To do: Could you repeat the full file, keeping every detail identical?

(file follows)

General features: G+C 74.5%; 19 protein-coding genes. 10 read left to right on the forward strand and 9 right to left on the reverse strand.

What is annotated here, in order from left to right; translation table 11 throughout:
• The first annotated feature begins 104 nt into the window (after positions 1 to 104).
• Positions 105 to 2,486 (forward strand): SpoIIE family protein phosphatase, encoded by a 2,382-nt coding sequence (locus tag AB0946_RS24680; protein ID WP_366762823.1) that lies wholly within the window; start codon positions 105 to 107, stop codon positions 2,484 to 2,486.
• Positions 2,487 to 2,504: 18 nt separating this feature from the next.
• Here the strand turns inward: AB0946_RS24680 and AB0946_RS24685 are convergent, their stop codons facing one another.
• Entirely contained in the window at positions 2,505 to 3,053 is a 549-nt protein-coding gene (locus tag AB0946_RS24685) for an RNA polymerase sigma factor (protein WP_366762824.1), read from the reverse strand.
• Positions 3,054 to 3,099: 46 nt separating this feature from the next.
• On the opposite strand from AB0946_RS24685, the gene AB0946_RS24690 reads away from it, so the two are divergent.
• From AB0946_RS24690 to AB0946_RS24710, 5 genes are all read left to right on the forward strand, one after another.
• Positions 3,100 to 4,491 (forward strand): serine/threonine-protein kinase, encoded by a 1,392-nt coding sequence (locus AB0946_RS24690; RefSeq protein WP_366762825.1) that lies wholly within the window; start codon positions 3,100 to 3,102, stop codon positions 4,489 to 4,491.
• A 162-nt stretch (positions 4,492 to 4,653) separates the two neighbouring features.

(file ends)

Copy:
General features: G+C 74.5%; 19 protein-coding genes. 10 read left to right on the forward strand and 9 right to left on the reverse strand.

What is annotated here, in order from left to right; translation table 11 throughout:
• The first annotated feature begins 104 nt into the window (after positions 1 to 104).
• Positions 105 to 2,486 (forward strand): SpoIIE family protein phosphatase, encoded by a 2,382-nt coding sequence (locus tag AB0946_RS24680; protein ID WP_366762823.1) that lies wholly within the window; start codon positions 105 to 107, stop codon positions 2,484 to 2,486.
• Positions 2,487 to 2,504: 18 nt separating this feature from the next.
• Here the strand turns inward: AB0946_RS24680 and AB0946_RS24685 are convergent, their stop codons facing one another.
• Entirely contained in the window at positions 2,505 to 3,053 is a 549-nt protein-coding gene (locus tag AB0946_RS24685) for an RNA polymerase sigma factor (protein WP_366762824.1), read from the reverse strand.
• Positions 3,054 to 3,099: 46 nt separating this feature from the next.
• On the opposite strand from AB0946_RS24685, the gene AB0946_RS24690 reads away from it, so the two are divergent.
• From AB0946_RS24690 to AB0946_RS24710, 5 genes are all read left to right on the forward strand, one after another.
• Positions 3,100 to 4,491 (forward strand): serine/threonine-protein kinase, encoded by a 1,392-nt coding sequence (locus AB0946_RS24690; RefSeq protein WP_366762825.1) that lies wholly within the window; start codon positions 3,100 to 3,102, stop codon positions 4,489 to 4,491.
• A 162-nt stretch (positions 4,492 to 4,653) separates the two neighbouring features.